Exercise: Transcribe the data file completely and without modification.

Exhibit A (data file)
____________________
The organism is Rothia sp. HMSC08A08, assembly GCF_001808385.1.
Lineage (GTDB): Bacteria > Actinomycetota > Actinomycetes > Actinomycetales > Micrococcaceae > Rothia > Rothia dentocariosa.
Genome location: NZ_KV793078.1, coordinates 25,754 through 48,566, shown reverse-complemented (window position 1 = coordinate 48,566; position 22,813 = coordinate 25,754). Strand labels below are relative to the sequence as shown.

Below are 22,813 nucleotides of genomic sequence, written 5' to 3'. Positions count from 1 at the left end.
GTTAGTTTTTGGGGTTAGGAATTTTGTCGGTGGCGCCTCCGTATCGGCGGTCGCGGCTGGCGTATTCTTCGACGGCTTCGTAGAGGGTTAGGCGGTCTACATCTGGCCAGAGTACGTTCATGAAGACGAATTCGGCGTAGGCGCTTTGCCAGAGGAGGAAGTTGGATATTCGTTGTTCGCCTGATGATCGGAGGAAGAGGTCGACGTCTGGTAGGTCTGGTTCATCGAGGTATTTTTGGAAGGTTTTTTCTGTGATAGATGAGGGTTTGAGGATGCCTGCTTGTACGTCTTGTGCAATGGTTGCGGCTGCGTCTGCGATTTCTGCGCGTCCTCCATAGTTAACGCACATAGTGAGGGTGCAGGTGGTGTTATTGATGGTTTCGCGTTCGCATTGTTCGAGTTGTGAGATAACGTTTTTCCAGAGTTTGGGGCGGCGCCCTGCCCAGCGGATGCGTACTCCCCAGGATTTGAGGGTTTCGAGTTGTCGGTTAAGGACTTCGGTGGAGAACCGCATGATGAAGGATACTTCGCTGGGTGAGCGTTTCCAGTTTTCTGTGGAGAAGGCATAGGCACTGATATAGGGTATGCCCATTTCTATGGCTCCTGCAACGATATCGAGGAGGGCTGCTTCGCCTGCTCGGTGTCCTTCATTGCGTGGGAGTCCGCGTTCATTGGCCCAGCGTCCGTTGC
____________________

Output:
The organism is Rothia sp. HMSC08A08, assembly GCF_001808385.1.
Lineage (GTDB): Bacteria > Actinomycetota > Actinomycetes > Actinomycetales > Micrococcaceae > Rothia > Rothia dentocariosa.
Genome location: NZ_KV793078.1, coordinates 25,754 through 48,566, shown reverse-complemented (window position 1 = coordinate 48,566; position 22,813 = coordinate 25,754). Strand labels below are relative to the sequence as shown.

Below are 22,813 nucleotides of genomic sequence, written 5' to 3'. Positions count from 1 at the left end.
GTTAGTTTTTGGGGTTAGGAATTTTGTCGGTGGCGCCTCCGTATCGGCGGTCGCGGCTGGCGTATTCTTCGACGGCTTCGTAGAGGGTTAGGCGGTCTACATCTGGCCAGAGTACGTTCATGAAGACGAATTCGGCGTAGGCGCTTTGCCAGAGGAGGAAGTTGGATATTCGTTGTTCGCCTGATGATCGGAGGAAGAGGTCGACGTCTGGTAGGTCTGGTTCATCGAGGTATTTTTGGAAGGTTTTTTCTGTGATAGATGAGGGTTTGAGGATGCCTGCTTGTACGTCTTGTGCAATGGTTGCGGCTGCGTCTGCGATTTCTGCGCGTCCTCCATAGTTAACGCACATAGTGAGGGTGCAGGTGGTGTTATTGATGGTTTCGCGTTCGCATTGTTCGAGTTGTGAGATAACGTTTTTCCAGAGTTTGGGGCGGCGCCCTGCCCAGCGGATGCGTACTCCCCAGGATTTGAGGGTTTCGAGTTGTCGGTTAAGGACTTCGGTGGAGAACCGCATGATGAAGGATACTTCGCTGGGTGAGCGTTTCCAGTTTTCTGTGGAGAAGGCATAGGCACTGATATAGGGTATGCCCATTTCTATGGCTCCTGCAACGATATCGAGGAGGGCTGCTTCGCCTGCTCGGTGTCCTTCATTGCGTGGGAGTCCGCGTTCATTGGCCCAGCGTCCGTTGC